Wolf Introduction Process Update 

This information is provided to sportsmen representatives by Reid DeWalt, Assistant Director for Wildlife and Natural Resources for Colorado Parks and Wildlife.

The Stakeholder Advisory Group (SAG) and the Technical Working Group (TWIG) met in early December. For the most part, the meeting was in person, and the group had one out-of-state participant from the TWIG come in from Montana. In addition, they had Zoom rooms set up for attendees who couldn’t attend in person.

“We continue to focus on the compensation program for livestock owners, prevention techniques, and compensation options,” said Reid DeWalt. “The stakeholders are driving the conversations, and I think we’re getting to the point now where we’re close to having about three different draft ideas to chew on for that group.”

DeWalt shared that almost any plan will work if you have public support. The SAG is starting to gel and challenge each other on some assumptions and preconceived ideas. 

January meetings will be virtual due to foreseen COVID restrictions. The DNR did receive an exemption for holding the December meeting in person, but they don’t think they’ll get that exemption in January.

The DNR continually meets with the U.S. Fish and Wildlife Service about the wolf introduction process. Initially, the DNR was working with a pre-listing form 10(j), but now they are working on what’s called a 10(a)(1)(a). The DNR is trying to get the best path forward with some protection of taking provisions, as the DNR doesn’t want to implement more restrictions on private landowners through Prop. 114. 

“It’s a discussion that’s taken a lot of time, a lot of work. We’re trying to do something kind of novel here,” says DeWalt. “We’re making sure that we’re doing it right with something as high profile as wolf reintroduction.” The DNR is trying to meet a deadline to implement 114 by the 2023 requirement. 

Additionally, CPW continues to monitor events on the ground. There are now eight wolves in the North Park area, which includes two adults that had a group of six offspring this year. All the offspring and the female are blackish in color, and the male is a grayish color. The male is one that CPW captured and collared, and the female came down from Wyoming with a VHF collar.

“The wolves continue to stay in that North Park area, but they’re not sticking just around the den site,” said DeWalt. “We’ve seen movements of up to 20 miles from those animals.”

Mid-December, CPW received a report of a potential kill on a yearling heifer in North Park–a confirmed wolf kill. In addition, CPW continues to get notifications in the northern half of the state of other wolf sightings. As a result, they spend a lot of time working to confirm those accounts.

“We find it difficult when every video of a wolf is grainy and hard to determine,” says DeWalt. “It’s kind of like Big Foot in that the footage is always grainy. However, we do have a video that’s high quality that we’re working to confirm that from the Middle Park area. So this report could mean that there are more wolves out on the landscape; we’re working to verify if there are or not.”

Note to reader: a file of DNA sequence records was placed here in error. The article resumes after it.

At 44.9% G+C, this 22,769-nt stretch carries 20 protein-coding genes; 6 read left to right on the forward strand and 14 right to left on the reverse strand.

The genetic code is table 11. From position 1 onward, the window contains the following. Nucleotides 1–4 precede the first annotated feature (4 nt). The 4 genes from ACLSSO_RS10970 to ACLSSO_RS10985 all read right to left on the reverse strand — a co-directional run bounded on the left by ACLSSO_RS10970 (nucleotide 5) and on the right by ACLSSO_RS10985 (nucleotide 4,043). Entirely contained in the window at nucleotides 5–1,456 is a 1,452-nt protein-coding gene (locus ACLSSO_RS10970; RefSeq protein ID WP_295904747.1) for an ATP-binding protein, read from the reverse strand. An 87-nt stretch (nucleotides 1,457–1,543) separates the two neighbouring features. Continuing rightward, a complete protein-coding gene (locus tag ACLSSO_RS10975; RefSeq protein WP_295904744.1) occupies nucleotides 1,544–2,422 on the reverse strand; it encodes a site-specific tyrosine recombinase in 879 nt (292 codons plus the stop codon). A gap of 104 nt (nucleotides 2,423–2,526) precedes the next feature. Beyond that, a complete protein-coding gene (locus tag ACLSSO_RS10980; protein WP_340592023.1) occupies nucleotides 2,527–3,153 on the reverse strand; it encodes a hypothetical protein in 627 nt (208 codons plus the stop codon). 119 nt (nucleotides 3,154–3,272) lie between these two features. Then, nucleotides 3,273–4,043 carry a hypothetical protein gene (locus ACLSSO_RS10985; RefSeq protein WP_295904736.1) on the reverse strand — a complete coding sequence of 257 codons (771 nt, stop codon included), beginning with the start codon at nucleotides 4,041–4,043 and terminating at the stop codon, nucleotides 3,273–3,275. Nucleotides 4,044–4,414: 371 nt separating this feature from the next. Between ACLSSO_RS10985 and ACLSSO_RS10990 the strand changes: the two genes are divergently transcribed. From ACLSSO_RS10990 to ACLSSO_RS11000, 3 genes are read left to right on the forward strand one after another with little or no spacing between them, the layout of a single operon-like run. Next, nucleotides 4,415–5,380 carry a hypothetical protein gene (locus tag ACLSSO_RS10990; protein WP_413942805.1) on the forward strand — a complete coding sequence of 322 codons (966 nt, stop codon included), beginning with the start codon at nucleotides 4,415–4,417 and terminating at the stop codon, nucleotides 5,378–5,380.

There are four stages in the planning for the implementation of Prop. 114. 

  1. The first step in the process is in the restoration logistics report. 
  2. The second one is this compensation and prevention program. 
  3. The third one is the meat of the plan and what we’re calling Wolf Management, and the DNR will work on that next, probably starting in February. However, we want to make sure we get the compensation program pretty well down the road because everyone will get distracted if we begin talking take and other things, numbers of walls, where we’re going to put them, that type of stuff. That will then be the conversation, and everyone will forget that we had a compensation plan we were supposed to do. 
  4. The fourth piece is what we call education and outreach toward the end of the process. So everyone has the timeline, we’re looking to have a draft plan to start going through and then get to the commission by fall. We hope to complete the SAG and TWIG processes by October/November with some drying ink on a plan. And we’ll start that conversation in front of the commission next January. I’ll be presenting that this January to the commission to make sure they’re all right with that, but that’s the timeframe–time’s ticking.

There will be another round of public outreach and input this spring and summer. It’ll look slightly different from just SAG and TWiG meetings because that input is 30 minutes. Once things are starting to solidify, we can hear from the public. After that, the input around the draft plan will be extensive with the Commission.

We have information that there have been reports of Mexican Gray wolves in the Chromo, Colorado area. We asked about how those reports will affect the introduction process. “We have not verified any wolves in southwest Colorado,” says DeWalt. “We work closely with New Mexico, and they pretty much know where all those Mexican wolves are, and they usually call us before we even know they’re close to the border. So if a Mexican wolf were to come that far north, we would work with New Mexico to take it back south. We get sporadic reports of wolf sightings, but it doesn’t affect anything until we confirm it by acquiring samples for DNA testing to determine how much wolf genetics are there. We make sure it’s not a hybrid or something like that. Few of the wolf reports we receive from around the state are confirmed. 

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